The bank does not acquire properties of clients who have defaulted to make a profit. In the majority of these cases, the bank has incurred a loss.
GroundUp recently reported on the case of Ernest Mashaba, a Nedbank client who claimed that his home was repossessed after he fell into arrears of R1,000. Mashaba had joined Advocate Douglas Shaw’s class action suit, which the Constitutional Court dismissed in mid-November. Although there were some reports of more than 1,000 people joining the law suit, Nedbank is only aware of about 350 people involved in the class action across all lenders. Mr Mashaba’s long-running case is unusual and Nedbank had tried to resolve it over many years after Mr Mashaba started to pay sporadically in the late 1990s. Despite legal action and the Banking Ombudsman ruling in Nedbank’s favour on the matter, Mr Mashaba is still occupying the property. In fact, Nedbank made a loss in this case.
Many of the issues home loan clients have experienced are linked to foreclosures in the late 1990s or early 2000s. The bank’s practices around collections and recoveries have evolved significantly in the last decade. The majority of defaulting clients end up keeping their homes, as Nedbank takes every possible step to ensure this.
In Mr Mashaba’s case, the decision to commence legal action was informed by the client’s sporadic repayment history in the previous two years, a long period in arrears and repeated failure to honour repayment arrangements.
At the time of the foreclosure on the property or Sale-In-Execution, the arrears position had grown to more than R9 000, or the equivalent of 11 missed payments. The Bank has no evidence to support Mr Mashaba’s claim that he was not paying the bond due to a bank system failure. Our position is that the client was not forthcoming with these payments at the time they were due.”
Mr Mashaba’s account was credited with R70,000 at the time of SIE, while Nedbank was only able to on-sell the property some years later for R21 000. This resulted in a loss for Nedbank that was never passed on to the client. The crediting of clients with fair value at sales-in-execution protects their interests.
Each situation, and each client, is treated as an individual, with a tailored solution to non-payment developed through a process of engagement with the client.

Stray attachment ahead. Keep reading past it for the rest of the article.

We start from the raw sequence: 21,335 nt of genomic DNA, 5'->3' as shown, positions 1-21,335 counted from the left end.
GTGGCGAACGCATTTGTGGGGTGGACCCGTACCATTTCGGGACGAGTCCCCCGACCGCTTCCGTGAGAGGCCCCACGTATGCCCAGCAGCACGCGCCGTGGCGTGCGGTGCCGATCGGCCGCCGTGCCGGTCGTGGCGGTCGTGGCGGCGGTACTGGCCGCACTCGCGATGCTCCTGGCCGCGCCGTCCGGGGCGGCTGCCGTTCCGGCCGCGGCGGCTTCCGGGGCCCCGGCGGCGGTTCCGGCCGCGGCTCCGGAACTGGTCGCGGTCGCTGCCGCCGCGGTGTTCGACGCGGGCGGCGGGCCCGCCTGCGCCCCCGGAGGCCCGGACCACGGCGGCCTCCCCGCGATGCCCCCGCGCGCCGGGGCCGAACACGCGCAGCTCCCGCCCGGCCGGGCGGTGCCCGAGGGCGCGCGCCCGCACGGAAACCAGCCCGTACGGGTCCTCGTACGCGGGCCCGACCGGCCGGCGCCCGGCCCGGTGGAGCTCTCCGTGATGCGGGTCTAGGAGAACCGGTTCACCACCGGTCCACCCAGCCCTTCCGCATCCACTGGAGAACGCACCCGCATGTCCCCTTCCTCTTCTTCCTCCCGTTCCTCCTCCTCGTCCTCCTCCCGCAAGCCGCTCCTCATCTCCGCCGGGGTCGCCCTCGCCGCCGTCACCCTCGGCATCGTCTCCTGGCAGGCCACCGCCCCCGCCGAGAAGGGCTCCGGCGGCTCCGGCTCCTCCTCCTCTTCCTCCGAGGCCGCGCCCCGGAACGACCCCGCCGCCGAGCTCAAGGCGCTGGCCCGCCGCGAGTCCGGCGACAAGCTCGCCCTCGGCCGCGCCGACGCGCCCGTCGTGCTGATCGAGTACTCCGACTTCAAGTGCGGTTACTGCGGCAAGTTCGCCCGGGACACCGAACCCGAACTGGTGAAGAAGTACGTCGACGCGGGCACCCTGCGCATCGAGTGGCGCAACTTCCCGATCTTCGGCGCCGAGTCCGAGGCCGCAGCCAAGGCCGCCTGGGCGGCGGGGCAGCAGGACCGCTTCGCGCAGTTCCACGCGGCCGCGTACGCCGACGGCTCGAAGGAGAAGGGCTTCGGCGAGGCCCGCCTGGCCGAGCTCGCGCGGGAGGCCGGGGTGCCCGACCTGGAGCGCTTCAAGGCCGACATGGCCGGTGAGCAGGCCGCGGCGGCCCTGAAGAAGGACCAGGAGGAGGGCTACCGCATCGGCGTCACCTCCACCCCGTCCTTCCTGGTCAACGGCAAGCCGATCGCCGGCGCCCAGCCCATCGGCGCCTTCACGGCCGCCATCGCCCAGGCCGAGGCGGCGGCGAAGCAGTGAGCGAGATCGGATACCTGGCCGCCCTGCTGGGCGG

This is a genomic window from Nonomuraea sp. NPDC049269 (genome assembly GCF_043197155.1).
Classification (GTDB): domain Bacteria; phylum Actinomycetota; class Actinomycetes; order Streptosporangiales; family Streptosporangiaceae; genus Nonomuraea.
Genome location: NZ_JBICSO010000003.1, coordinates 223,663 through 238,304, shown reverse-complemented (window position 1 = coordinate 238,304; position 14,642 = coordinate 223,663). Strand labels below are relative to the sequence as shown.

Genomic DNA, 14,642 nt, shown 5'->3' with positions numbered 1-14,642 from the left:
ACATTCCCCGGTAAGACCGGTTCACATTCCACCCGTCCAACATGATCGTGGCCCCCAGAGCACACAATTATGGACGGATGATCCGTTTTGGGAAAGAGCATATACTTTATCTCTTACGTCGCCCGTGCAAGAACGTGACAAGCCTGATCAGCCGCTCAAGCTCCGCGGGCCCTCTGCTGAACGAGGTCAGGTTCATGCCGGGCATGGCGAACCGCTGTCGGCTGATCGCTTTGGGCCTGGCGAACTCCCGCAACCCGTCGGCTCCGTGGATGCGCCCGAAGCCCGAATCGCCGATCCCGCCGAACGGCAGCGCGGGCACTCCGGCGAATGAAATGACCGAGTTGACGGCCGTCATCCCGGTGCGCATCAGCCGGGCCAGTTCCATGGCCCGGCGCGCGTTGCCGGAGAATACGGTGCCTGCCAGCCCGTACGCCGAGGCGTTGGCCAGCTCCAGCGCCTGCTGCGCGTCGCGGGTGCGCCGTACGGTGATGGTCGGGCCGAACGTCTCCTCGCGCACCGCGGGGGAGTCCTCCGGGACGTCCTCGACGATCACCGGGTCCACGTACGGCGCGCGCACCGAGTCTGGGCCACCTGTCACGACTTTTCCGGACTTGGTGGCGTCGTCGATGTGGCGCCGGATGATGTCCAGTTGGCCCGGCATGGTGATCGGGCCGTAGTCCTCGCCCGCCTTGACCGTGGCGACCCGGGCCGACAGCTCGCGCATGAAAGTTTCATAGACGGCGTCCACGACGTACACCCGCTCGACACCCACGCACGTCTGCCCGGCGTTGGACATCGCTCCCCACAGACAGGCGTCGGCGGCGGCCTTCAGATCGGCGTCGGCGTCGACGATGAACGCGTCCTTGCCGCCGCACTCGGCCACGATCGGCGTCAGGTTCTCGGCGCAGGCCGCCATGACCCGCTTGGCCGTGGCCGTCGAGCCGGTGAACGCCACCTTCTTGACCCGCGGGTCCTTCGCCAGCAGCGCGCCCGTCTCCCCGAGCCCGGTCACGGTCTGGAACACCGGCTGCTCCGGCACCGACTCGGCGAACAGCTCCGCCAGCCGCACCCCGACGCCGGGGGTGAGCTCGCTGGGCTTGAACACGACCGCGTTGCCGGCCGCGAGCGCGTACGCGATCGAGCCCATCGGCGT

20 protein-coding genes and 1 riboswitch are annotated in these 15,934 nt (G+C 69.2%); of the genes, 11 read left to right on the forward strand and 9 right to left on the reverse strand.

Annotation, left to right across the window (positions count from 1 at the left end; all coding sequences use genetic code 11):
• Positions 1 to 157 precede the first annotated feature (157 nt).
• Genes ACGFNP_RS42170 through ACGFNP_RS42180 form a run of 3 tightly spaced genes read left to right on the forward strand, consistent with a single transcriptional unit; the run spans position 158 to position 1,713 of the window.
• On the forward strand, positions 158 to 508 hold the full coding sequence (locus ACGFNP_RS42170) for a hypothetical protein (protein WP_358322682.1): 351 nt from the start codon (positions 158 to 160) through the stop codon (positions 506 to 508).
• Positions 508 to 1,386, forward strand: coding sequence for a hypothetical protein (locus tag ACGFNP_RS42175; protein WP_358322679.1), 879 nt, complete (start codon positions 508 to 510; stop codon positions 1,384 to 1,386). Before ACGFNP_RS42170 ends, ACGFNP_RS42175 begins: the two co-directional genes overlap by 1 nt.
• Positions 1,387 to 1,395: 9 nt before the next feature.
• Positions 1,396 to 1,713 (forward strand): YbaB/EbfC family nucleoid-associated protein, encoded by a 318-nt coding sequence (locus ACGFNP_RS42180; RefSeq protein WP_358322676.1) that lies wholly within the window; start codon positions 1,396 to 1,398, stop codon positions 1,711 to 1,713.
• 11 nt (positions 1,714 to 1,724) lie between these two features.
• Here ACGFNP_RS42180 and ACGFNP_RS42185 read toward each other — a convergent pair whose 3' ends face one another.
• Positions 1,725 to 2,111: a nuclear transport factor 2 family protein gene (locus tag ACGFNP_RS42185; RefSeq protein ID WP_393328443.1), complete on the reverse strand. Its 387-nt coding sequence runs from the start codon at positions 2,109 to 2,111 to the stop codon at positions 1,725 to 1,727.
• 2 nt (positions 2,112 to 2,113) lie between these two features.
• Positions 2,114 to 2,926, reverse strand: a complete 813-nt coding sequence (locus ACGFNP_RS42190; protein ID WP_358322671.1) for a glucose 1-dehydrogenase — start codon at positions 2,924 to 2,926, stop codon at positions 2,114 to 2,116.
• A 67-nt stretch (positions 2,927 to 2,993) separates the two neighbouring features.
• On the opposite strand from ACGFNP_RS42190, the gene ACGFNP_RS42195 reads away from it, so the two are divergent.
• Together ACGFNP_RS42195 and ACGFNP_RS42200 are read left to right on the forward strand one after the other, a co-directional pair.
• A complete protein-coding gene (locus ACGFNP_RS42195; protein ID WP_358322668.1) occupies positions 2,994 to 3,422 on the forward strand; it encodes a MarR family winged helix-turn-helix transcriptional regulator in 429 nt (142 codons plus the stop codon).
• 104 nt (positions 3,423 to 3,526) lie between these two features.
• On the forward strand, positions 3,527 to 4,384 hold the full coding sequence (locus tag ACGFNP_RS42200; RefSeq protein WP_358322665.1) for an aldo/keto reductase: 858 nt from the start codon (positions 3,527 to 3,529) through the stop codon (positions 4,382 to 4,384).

This process aims to understand the issues around non-payment and develop effective remedies to protect the client’s home. Only once this process is exhausted without a solution, or the client does not engage with the bank, will we move to alternate action.
A sale-in-execution is a last resort for Nedbank, used only once the options of payment arrangements, debt restructuring, debt counselling and Nedbank Assisted Sales have been exhausted and a client defaults on his or her accounts. Over 30,000 families have benefited from the restructuring of their home loans in the last decade.
A sale-in-execution cannot be pursued without the client being informed of the legal action being taken by the bank. Documents are also served during the process in line with the High Court’s rules.
It is in the client’s best interest that Nedbank sets a reserve price and acts as a buyer at a sale in execution. Buying these properties helps protect clients against the interests of property speculators, and preserves the value of the home for the client and bank.
South Africa’s system of mortgage lending as a whole would be put at risk if defaulting customers were able to keep ownership and occupation of their property indefinitely. We wouldn’t be able to resell properties to realise their value effectively and this would impact on the granting of new loans. Also, the rights of the new property owner cannot be completely disregarded.
New owners have the right to occupy their property, but this right is being denied by the former home owner’s insistence that he lost the property unfairly. DM
Salter is Managing Executive of Nedbank Home Loans
Views expressed are not necessarily those of GroundUp
Photo: Nedbank has responded to criticisms that appeared in GroundUp of its home repossession policies. Photo: Ashraf Hendricks
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